Batter (cooking)

Batter is a liquid mixture, usually based on one or more flours combined with liquids such as water, milk or beer. Egg is also a common component. Often a leavening agent is included in the mixture to aerate and fluff up the batter as it cooks (or the mixture may be naturally fermented for this purpose as well as to add flavour).

The viscosity of batter may range from very "stiff" (adhering to an upturned spoon), to very "thin" (similar to single cream). Heat is applied to the batter, usually by frying, baking or steaming, in order to cook the ingredients (thus rendering them palatable) and to "set" the batter into a solid form. Batters may be sweet or savoury, often with either sugar or salt being added (sometimes both). Many other flavourings such as herbs, spices, fruits and vegetables may also be added to the mixture.

The word 'batter' comes from the old French word 'battre' which means 'to beat' , as many batters require vigorous beating or whisking in their preparation.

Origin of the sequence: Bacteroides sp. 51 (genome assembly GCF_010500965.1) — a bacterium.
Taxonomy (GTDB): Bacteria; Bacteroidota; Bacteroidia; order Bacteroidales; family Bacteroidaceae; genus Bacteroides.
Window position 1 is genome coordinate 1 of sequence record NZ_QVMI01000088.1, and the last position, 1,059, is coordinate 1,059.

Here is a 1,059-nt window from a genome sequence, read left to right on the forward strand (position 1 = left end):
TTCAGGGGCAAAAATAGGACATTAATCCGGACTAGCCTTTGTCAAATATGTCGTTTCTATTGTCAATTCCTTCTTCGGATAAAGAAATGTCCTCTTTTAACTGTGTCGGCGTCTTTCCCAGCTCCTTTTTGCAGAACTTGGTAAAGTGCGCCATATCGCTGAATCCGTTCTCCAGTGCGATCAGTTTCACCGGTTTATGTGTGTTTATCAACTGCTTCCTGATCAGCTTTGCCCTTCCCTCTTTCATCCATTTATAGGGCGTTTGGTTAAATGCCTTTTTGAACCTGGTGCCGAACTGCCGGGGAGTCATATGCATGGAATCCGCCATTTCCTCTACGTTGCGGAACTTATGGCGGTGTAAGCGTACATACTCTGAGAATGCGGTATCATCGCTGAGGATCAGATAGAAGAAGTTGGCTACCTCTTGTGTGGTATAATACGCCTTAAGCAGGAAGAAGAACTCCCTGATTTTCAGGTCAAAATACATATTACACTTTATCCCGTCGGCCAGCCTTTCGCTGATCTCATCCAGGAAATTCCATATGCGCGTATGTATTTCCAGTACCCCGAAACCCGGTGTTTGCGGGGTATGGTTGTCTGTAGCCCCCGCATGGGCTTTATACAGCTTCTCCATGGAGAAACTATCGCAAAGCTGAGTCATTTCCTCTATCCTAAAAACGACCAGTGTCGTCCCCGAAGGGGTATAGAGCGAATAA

Batters may be used to make crepes, dosais, idlis, vadais, Yorkshire pudding, fritters, doughnuts, hushpuppies, tempura, cakes, some breads, to coat meat or vegetables when frying, or to make pancakes, waffles or some cookies.

Batter is also very commonly used in some parts of the world to coat fish before frying. Batter makes up a critical component of the famous British dish Fish and chips for instance.

Non-alcoholic beers can be used to batter foods which is common in family restaurants. Often times, the purpose of battering foods with beer is to provide a healthy and hearty barley or wheat flavor to the food. The concept of beer battering is not only popular in America, but throughout Europe, Russia, and the Middle-East. When foods are beer battered and fried (fish, chips, onion rings, etc...), the alcohol diminishes, as the heat generated by the frying process evaporates any and all alcohol.


Watching a woman make Russian pancakes, you might think that she was calling on the spirits or extracting from the batter the philosopher’s stone.
- Anton Pavlovich Chekhov


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